Melnik, Czech Republic
At the confluence of the Vltava and Elbe Rivers, the port of Melnik, in the heart of Bohemia, is a stopover for river cruise vessels en route to Prague. From the river banks, passengers make the ascent up a steep path that leads to a Renaissance castle with views of terraced vineyards.
What We Love
Clifftop Church: Sts. Peter and Paul, rebuilt in 1555, has a bell tower that you can climb for rooftop views and a crypt that shelters mounds of bones—some arranged in patterns—mostly from victims of the plague.
Melnik Castle: This Renaissance edifice was once the residence of Czech prince and princesses and holds a wine cellar with giant oak barrels and a distinguished collection of paintings and furniture.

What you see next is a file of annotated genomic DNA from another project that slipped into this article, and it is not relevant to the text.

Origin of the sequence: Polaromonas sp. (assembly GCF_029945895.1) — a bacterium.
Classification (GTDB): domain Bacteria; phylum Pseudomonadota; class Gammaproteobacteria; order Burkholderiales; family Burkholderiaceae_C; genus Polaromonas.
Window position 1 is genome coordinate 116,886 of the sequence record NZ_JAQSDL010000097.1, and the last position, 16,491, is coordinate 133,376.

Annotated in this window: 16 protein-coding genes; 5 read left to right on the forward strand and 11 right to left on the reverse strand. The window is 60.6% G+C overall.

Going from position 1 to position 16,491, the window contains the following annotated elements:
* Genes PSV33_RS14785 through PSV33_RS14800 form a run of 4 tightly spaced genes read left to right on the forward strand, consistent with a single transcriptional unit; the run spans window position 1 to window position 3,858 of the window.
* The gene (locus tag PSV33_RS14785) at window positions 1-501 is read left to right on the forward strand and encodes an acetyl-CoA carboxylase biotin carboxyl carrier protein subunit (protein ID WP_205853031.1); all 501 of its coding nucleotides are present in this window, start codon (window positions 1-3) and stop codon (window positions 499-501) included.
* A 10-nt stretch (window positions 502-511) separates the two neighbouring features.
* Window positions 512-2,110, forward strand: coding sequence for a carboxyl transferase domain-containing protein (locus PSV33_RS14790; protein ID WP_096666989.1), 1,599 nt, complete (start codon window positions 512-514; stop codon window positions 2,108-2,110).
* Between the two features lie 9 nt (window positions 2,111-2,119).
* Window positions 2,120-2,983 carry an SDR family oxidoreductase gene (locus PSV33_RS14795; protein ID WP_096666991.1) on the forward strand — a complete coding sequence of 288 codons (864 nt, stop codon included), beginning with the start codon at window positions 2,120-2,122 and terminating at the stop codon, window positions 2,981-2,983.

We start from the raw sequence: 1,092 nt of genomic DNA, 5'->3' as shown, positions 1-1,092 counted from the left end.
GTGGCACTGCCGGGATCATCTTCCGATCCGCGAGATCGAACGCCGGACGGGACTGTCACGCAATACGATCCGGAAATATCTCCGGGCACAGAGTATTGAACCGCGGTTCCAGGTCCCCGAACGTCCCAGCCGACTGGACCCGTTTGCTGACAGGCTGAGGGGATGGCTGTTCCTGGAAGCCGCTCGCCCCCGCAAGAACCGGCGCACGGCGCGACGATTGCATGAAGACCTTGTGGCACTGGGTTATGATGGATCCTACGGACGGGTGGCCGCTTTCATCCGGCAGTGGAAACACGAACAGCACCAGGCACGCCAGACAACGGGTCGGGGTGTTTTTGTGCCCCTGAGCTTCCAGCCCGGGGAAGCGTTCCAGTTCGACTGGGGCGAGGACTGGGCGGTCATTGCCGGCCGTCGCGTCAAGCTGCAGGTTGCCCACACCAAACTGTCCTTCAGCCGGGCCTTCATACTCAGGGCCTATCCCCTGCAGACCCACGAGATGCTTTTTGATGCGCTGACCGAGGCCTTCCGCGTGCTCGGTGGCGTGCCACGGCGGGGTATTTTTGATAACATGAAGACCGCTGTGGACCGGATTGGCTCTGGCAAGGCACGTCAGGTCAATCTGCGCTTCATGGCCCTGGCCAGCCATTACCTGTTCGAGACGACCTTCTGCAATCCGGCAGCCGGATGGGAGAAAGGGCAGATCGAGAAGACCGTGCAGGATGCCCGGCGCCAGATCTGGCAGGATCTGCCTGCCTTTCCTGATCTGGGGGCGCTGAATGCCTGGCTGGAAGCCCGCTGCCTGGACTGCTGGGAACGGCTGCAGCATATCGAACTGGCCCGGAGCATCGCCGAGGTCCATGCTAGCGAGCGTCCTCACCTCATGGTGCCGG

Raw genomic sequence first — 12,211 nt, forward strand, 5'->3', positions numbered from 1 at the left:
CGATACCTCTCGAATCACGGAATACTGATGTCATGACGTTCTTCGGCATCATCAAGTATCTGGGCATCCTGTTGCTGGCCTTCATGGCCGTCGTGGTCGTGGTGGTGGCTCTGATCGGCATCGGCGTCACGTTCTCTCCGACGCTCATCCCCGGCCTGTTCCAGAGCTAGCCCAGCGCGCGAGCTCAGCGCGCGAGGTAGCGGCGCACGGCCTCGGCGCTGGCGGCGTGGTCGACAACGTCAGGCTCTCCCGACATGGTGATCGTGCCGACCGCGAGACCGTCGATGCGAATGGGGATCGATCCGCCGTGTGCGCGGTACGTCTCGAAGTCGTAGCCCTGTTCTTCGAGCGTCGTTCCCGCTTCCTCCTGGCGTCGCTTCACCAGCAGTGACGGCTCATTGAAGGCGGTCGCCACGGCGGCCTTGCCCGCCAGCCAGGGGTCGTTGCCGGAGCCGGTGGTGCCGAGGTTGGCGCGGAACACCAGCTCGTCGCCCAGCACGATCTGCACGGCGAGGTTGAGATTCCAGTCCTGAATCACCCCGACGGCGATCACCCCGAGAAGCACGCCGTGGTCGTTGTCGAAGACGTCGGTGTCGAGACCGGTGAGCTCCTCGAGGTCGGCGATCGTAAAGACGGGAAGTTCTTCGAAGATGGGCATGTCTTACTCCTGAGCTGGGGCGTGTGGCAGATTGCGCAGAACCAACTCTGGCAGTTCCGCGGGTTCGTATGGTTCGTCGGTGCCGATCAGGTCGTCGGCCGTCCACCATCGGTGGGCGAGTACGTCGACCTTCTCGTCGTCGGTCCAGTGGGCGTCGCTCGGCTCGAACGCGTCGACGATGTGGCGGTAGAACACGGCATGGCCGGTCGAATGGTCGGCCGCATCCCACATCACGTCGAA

Best Known For
Winemaking: One of the most northern wine-making regions of the Czech Republic, the area is covered with vineyards tucked into the nearby slopes and valleys. Wine cellars, where visitors can sample the local pours, are scattered throughout the town.
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Who It's Best For
Small-Town Lovers: Cute and compact, this walkable town is a refreshing stop among less picturesque places along the Elbe River; a row of benches overlooking the banks affords magnificent panoramic views.
Don't Say We Didn't Warn You
Don’t Say We Didn’t Warn You: The path that leads to the center of Melnik is situated on a steep incline, which may require some sturdy sports shoes and some huffing and puffing.
Lisa Cheng is a New York-based writer for ShermansCruise who also writes for Travel + Leisure.